India has now become, as Alasdair Roberts described it, a laboratory for studies of transparency. You can find out more about India’s development of RTI in Prashant Sharma’s great work here and his new book here.
Recently, RAAG/CES published a very comprehensive new report examining the impact of RTI in India 2011-2013 (following on from their previous one in 2008/2009). These studies are extremely important not only for their findings but their methodology and research approach, which includes a whole series of interviews, focus groups and requests. Below are a few of the many interesting findings-the full report is available here.
- Users in India were overwhelming male (over 90 %) and urban (Raag/NCPRI 2009, 8).
- Requesters are often professionals (61% coming from government or private sector) with only 3% from the unemployed.
- There may be a somewhat different picture in the countryside where ‘a significant proportion’ of RTI requests come from ‘historically marginalised and weak groups’ including those below the poverty line or of a low caste.
- However, rural requesters make up only 14 % of all requesters, despite representing 70% of India’s population (Raag/CES 2014, 61).
- Numerous studies expressed concern at low levels of awareness of the existence of the legislation (Roberts 2010: Raag/NCPRI 2009). This does not mean benefits do not reach other groups but may shape the aims and emphasis of requests, and leave the system reliant on certain activists to push rights.
- While 16 % of RTI requests are overtly aimed at expressing grievances many more are ‘disguised’ versions of the same thing (Raag/CES 2014, 2).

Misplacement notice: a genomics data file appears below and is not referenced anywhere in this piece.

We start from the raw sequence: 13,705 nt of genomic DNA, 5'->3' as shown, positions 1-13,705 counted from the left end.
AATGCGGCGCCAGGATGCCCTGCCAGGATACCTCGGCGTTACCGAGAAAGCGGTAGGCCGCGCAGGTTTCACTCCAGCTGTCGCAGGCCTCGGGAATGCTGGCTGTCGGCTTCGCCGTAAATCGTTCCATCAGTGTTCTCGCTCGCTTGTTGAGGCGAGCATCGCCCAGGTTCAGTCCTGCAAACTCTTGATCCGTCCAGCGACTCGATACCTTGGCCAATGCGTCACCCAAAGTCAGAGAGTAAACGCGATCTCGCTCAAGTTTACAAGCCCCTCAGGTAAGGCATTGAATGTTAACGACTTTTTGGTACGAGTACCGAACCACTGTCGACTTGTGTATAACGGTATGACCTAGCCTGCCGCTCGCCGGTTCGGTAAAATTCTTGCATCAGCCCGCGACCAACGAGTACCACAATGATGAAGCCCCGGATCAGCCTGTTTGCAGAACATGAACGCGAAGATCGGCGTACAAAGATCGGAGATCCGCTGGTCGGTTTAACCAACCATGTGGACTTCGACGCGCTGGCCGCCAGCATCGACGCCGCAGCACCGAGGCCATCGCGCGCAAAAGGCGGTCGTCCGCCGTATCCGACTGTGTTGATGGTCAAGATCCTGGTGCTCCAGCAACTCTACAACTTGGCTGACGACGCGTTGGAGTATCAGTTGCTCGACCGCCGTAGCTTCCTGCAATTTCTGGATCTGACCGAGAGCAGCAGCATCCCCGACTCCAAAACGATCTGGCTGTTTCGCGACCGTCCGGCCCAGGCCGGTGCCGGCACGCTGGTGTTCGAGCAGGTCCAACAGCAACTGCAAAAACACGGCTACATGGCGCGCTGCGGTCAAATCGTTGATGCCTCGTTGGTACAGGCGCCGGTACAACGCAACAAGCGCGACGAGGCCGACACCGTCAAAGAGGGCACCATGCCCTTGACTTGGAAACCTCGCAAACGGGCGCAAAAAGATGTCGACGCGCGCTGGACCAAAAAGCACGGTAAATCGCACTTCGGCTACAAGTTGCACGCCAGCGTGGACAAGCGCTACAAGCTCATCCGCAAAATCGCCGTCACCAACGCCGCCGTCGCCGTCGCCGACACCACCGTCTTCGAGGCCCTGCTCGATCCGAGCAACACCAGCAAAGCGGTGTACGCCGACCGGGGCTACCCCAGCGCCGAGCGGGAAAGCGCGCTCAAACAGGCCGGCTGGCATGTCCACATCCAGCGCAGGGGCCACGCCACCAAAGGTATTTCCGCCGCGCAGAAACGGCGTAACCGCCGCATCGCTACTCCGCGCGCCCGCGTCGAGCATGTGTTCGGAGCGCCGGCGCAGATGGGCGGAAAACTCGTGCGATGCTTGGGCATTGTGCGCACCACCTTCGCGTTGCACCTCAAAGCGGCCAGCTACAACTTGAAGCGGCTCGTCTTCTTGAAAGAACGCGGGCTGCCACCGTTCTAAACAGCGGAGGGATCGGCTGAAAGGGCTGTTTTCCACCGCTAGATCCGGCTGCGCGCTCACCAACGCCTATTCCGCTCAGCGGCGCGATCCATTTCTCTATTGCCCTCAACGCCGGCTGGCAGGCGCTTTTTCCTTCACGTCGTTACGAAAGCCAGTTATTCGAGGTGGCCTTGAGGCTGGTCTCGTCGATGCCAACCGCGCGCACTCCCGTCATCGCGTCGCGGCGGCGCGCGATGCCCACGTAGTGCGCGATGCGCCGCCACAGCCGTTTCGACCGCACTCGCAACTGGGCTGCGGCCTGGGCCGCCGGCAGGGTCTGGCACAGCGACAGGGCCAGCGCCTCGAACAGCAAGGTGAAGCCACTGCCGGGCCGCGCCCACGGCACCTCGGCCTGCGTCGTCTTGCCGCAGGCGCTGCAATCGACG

- This spreading ‘politicised use’ cover food provision, pollution and in some cases, life or death issues of access to resources.
- It is a ‘weapon of last resort’ for ‘failed governance’ (Raag/CEs 2014, 51-52).
Here’s some very brief comparisons with India and the UK (based on my own statistics and few guestimates):
Use of access to information legislation in India and the UK
|Estimated number of requests filed 2011-2012||2.3, 000,000||150,000|
|Estimated user groups||Public and NGOs/Sangathans (and business?)||Public, NGOs, media and business|
|‘Typical’ requester||Male, middle class, urban||Male, middle class, middle aged|
|High profile releases||Commonwealth Games scandal 2010||MPs’ Expenses scandal 2009|
|Focus of requests||Local and regional government||Local government (70-80%)|
(CHRI 2013a: Raag/NCPRI 2009: Hazell et al 2010: Worthy et al 2011)
Calland, Richard and Kristina Bentley (2013) ‘The Impact and Effectiveness of Transparency and Accountability Initiatives: Freedom of Information’ Development Policy Review, 2013, 31 (S1): s69-s87
CHRI (2013) The Use of Right to Information Laws in India: A Rapid Study Based on the Annual Reports of Information Commissions (2011‐12). Delhi: CHRI
Right to Information Assessment and Analysis Group and Centre for Equity Studies (Raag/CES) (2014) Peoples’ Monitoring of the RTI Regime in India 2011-13. New Delhi: NCPRI see here
Right to Information Assessment and Analysis Group and National Campaign for People’s Right to Information (Raag/NCPRI) (2009) Safeguarding the Right to Information – Report of the People’s RTI Assessment 2008. New Delhi: NCPRI see here
Roberts, Alasdair. (2010). ‘A Great and Revolutionary Law? The First Four Years of India’s Right to Information Act’. Public Administration Review 70 (6), 925–933 see here
Sharma, P. (2014). Democracy and Transparency in the Indian State: The Making of the Right to Information Act. Routledge see here
 This is calculated through MOJ (2012a) statistics on use for central government of for that year added to estimated local government requests from the Constitution Unit survey of 2010 (with 20% added to estimate increase).